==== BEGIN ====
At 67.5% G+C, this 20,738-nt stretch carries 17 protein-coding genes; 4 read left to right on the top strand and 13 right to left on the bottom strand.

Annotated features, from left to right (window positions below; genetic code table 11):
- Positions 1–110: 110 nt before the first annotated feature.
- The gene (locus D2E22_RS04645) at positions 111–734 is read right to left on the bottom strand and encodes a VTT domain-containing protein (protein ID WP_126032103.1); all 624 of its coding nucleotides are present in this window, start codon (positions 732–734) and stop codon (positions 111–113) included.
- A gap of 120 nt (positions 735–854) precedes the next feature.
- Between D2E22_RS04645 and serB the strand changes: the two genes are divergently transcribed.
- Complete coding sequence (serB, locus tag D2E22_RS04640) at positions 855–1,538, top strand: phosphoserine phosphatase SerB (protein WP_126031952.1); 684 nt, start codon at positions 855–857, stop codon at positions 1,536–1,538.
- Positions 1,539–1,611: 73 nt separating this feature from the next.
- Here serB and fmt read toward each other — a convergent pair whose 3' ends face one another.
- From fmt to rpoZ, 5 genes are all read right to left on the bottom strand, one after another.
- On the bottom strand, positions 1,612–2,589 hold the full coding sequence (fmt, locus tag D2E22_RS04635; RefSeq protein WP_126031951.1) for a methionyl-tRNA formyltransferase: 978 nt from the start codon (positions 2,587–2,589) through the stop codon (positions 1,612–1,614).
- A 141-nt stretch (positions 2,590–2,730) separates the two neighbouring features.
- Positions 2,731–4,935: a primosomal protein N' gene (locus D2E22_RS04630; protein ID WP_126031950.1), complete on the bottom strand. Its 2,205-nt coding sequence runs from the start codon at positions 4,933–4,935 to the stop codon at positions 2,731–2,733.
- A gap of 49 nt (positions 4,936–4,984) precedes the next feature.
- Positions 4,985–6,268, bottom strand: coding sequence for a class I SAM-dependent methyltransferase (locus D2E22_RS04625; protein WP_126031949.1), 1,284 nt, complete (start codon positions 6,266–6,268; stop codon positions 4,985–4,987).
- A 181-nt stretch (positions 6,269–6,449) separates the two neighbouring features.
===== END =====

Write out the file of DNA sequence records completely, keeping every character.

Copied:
At 67.5% G+C, this 20,738-nt stretch carries 17 protein-coding genes; 4 read left to right on the top strand and 13 right to left on the bottom strand.

Annotated features, from left to right (window positions below; genetic code table 11):
- Positions 1–110: 110 nt before the first annotated feature.
- The gene (locus D2E22_RS04645) at positions 111–734 is read right to left on the bottom strand and encodes a VTT domain-containing protein (protein ID WP_126032103.1); all 624 of its coding nucleotides are present in this window, start codon (positions 732–734) and stop codon (positions 111–113) included.
- A gap of 120 nt (positions 735–854) precedes the next feature.
- Between D2E22_RS04645 and serB the strand changes: the two genes are divergently transcribed.
- Complete coding sequence (serB, locus tag D2E22_RS04640) at positions 855–1,538, top strand: phosphoserine phosphatase SerB (protein WP_126031952.1); 684 nt, start codon at positions 855–857, stop codon at positions 1,536–1,538.
- Positions 1,539–1,611: 73 nt separating this feature from the next.
- Here serB and fmt read toward each other — a convergent pair whose 3' ends face one another.
- From fmt to rpoZ, 5 genes are all read right to left on the bottom strand, one after another.
- On the bottom strand, positions 1,612–2,589 hold the full coding sequence (fmt, locus tag D2E22_RS04635; RefSeq protein WP_126031951.1) for a methionyl-tRNA formyltransferase: 978 nt from the start codon (positions 2,587–2,589) through the stop codon (positions 1,612–1,614).
- A 141-nt stretch (positions 2,590–2,730) separates the two neighbouring features.
- Positions 2,731–4,935: a primosomal protein N' gene (locus D2E22_RS04630; protein ID WP_126031950.1), complete on the bottom strand. Its 2,205-nt coding sequence runs from the start codon at positions 4,933–4,935 to the stop codon at positions 2,731–2,733.
- A gap of 49 nt (positions 4,936–4,984) precedes the next feature.
- Positions 4,985–6,268, bottom strand: coding sequence for a class I SAM-dependent methyltransferase (locus D2E22_RS04625; protein WP_126031949.1), 1,284 nt, complete (start codon positions 6,266–6,268; stop codon positions 4,985–4,987).
- A 181-nt stretch (positions 6,269–6,449) separates the two neighbouring features.